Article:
This edition of the NFU magazine series first travels to Waiouru to observe the NZ Army’s elite Special Air Service, in the year it was established. The soldiers undergo bush exercises, an obstacle course and a mock ambush, training for deployment to Malaya. Then it’s up to Auckland Zoo to meet husky litters destined for an Antarctic Adventure with Hillary and the Trans-Antarctic Expedition (the dogs are related to Captain Scott’s huskies). And finally, it’s further north to go shark fishing for “a day on the Kaipara” in a segment directed by Maurice Shadbolt.
Roye Hammond was 96 when this one-hour interview was taped, and his recall is incredible. In his matter-of-fact way he describes his experiences as a driver in Greece, Crete and Libya. With almost detached amusement he tells of close calls and the horrors of war, including being enlisted into a bayonet charge against a machine gun position. Evacuation from Greece lead to a further retreat from Crete before he and his comrades became involved in the relief of Tobruk in the desert war. Hammond passed away on 11 April 2018; he was 99.
New Zealand’s greatest war hero was the subject of this 1985 episode of This is Your Life. Charles Upham was one of only three people to receive the Victoria Cross twice and the only combat soldier. The reserved Upham has little to say about himself when confronted with Bob Parker’s red book, but is full of praise for those he served with. And they are on hand in numbers to honour their former comrade. There are stories of bravery and humour from the battles in Crete and Egypt to Colditz Castle where Upham was held after being wounded and captured.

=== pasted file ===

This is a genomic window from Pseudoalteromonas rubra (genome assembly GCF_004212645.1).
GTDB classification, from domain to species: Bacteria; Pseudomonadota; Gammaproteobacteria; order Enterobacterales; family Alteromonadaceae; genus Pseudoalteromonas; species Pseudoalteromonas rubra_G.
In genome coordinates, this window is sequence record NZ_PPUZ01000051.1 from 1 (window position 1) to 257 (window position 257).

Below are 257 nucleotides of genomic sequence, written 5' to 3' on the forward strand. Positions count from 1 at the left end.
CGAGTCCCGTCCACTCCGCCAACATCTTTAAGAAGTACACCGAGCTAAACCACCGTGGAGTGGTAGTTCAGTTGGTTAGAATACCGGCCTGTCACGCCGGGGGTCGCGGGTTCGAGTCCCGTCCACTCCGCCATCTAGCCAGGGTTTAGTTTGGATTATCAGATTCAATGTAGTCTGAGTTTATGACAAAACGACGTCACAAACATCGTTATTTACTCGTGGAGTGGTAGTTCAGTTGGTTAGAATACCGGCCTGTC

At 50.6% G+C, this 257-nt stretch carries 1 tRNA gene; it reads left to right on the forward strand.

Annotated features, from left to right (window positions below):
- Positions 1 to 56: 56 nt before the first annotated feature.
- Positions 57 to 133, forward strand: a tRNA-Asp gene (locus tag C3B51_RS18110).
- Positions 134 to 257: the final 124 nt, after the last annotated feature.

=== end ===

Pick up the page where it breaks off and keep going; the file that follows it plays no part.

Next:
During World War ll South Islander Sandy Thomas was fighting in Crete, when he was wounded and captured by the German Army. Unwilling to spend the war in custody he repeatedly plotted escape from hospital, to the point his Houdini efforts became a running joke among his captors. Nevertheless a successful escape attempt from the Salonika Prisoner of War camp would have him fleeing across the continent on his wounded leg, in an attempt to reunite with his comrades. Now retired, having reached the rank of Major General, Walter Babington Thomas recounts his escapades.
Longtime head of the journalism course at Canterbury University, Clive Brian Priestley was also a noted media critic. The former paratrooper spent time as a reporter for British newspaper The Times, before starting over in New Zealand in 1974. Two years later he began hosting weekly TV show News Stand, which saw him astutely analysing Kiwi media. Rechristened Fourth Estate, it ran for 12 years. Priestley also contributed a weekly column to The Christchurch Star for over a decade, and wrote books. In 1988 he was awarded an MBE for services to journalism. Priestley passed away on 10 November 2018. He was 92.